Boost's practiceFirst I lead out past jump #3 and release her--and she goes *around* all the jumps to get to me. Jeez, she hasn't done that in ages! And, I mean, this is exactly the same set-up with the same heights as we've been doing in class the last couple of weeks. I try again, same thing. Back up one jump, same thing. So we have to go back to real basics--lead out just barely past the first jump and release her and reward when she goes over the jump, then we do a front cross or two, and gradually add jumps back in. She's not knocking quite so many bars as she sometimes does, but she's sure knocking more than will allow her to earn Qs in competition.
Then, on the last exercise I want to try--a rear cross with her turning to the right--she always turns to the left. I exaggerate my body motion, I try to give cues out the wazoo (ewww) and she still alwasy turns to the left. In fact, I'm yelling "hup-right!" and she still turns left, and I KNOW that she know how to turn right after a jump because we spent a lot of time working on this and practice it on the flat or over a jump all the time.
So then something clicks in my little sweaty brain: Had to go back to basics to get her to go over the jump instead of around it. Let's go back to basics here. So I put her in a sit in front of me facing the jump, tell her to hup right, and she gets up uncertainly and turns back to me. Finally get her to just Hup, then add the Right back in, and then something clicks in HER sweaty little brain, "Oh, you mean THAT right!" and she starts hupping and turning right in that controlled situation, so then we go back to the rear cross with her turning to the right--and she does it beautifully, and then I turn left the next time to repattern her and try right again, and she's fine.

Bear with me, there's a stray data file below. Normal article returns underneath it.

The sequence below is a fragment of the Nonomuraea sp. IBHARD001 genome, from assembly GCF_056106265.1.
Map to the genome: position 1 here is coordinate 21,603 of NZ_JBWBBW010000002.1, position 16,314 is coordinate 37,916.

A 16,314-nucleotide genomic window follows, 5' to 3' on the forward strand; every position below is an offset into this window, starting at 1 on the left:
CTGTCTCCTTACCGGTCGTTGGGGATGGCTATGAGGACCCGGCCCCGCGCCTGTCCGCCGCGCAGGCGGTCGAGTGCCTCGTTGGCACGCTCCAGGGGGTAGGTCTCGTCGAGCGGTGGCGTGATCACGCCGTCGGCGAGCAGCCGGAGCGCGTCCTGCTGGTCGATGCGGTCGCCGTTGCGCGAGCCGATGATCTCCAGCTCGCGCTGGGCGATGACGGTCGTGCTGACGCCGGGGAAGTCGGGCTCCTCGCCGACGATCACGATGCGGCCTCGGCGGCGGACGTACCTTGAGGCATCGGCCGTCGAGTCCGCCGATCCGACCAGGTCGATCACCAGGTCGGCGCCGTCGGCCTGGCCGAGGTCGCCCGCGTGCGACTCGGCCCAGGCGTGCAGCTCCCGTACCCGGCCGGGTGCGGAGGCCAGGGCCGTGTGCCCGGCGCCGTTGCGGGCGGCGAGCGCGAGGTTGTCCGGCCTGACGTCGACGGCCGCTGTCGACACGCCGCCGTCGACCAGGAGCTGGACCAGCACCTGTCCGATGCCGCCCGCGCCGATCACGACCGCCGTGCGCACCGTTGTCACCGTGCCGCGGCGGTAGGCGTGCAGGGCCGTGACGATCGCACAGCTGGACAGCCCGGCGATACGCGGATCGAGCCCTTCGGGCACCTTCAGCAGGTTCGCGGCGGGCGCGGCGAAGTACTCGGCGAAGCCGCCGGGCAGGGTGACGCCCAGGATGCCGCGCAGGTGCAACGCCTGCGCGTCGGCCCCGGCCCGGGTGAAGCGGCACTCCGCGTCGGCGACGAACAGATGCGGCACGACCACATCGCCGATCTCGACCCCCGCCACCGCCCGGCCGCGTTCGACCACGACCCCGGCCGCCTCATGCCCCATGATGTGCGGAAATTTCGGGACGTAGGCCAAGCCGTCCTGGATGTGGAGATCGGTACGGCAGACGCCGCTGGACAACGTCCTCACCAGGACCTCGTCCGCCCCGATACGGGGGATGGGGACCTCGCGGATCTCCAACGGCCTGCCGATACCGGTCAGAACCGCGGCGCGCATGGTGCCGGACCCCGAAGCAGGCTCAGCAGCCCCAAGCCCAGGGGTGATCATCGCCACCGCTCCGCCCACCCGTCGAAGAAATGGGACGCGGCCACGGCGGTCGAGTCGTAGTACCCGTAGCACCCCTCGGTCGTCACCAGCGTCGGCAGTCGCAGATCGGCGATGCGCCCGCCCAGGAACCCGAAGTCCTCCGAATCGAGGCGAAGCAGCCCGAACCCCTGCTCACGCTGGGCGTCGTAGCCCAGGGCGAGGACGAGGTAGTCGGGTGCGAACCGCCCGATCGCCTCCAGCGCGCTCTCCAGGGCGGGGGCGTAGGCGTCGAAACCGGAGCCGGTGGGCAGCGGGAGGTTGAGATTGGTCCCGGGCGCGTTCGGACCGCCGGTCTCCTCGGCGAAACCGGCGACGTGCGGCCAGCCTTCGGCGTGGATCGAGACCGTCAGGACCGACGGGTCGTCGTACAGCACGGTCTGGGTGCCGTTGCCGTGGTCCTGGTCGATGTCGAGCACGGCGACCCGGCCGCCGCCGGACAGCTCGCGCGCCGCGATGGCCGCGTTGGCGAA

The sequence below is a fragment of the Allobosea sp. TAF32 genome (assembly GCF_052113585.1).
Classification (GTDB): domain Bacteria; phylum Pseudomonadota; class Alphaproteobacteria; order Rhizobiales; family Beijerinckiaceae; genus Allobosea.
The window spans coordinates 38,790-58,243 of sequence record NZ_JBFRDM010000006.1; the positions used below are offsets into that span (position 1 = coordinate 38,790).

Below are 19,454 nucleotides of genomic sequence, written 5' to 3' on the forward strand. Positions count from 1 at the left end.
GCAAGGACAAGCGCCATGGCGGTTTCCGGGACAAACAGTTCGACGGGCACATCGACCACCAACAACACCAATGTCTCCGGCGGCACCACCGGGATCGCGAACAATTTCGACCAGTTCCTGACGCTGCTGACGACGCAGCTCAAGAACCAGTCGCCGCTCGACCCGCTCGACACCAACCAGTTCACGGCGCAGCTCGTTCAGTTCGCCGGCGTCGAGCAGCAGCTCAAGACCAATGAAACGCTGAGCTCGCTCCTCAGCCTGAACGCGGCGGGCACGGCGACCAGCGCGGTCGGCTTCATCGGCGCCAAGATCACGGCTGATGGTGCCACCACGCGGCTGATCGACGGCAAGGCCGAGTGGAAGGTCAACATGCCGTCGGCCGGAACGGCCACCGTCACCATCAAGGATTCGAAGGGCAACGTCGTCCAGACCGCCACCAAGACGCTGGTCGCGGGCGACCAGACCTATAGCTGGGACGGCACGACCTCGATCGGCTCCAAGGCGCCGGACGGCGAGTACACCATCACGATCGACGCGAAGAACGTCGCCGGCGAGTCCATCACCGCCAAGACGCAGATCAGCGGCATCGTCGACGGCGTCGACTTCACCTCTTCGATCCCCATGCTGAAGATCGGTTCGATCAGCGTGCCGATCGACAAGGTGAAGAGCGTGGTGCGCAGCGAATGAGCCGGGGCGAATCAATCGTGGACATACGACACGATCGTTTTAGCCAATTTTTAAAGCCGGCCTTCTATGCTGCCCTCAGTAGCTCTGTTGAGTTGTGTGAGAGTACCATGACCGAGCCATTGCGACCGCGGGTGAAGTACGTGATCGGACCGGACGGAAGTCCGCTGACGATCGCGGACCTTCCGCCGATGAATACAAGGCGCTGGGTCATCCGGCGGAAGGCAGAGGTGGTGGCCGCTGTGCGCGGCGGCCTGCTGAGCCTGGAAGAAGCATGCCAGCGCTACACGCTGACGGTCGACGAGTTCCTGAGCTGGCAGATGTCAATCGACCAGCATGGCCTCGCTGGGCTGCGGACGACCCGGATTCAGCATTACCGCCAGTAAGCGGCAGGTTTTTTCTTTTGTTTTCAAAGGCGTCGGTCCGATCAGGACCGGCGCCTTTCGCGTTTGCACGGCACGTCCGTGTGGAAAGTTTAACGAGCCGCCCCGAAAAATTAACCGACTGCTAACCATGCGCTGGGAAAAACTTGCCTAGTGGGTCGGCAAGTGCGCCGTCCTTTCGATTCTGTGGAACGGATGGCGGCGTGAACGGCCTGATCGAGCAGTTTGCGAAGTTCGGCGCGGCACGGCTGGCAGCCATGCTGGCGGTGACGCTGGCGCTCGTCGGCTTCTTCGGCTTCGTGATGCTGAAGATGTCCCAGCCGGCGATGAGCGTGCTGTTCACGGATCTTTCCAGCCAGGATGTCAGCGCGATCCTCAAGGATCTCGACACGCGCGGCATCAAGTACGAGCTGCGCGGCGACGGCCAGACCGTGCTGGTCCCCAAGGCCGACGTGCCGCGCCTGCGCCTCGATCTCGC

So what I learned (that I already knew) is that dogs have a rough time generalizing to new environments and what worked at home and in a familiar practice field don't necessarily work AT ALL anywhere else.
So I 'm glad we did it, I think it was valuable, but it was too bloody much work (2 hours of setup/teardown for 1 hour of practice), and we were all getting really tired but I was determined to get in at least half of the time that I spent setting up! So maybe I could take just 3 PVC jumps out to the field again and try some very simple things--but to really get the running long stretches, looks like it'll be renting Power Paws. Sigh.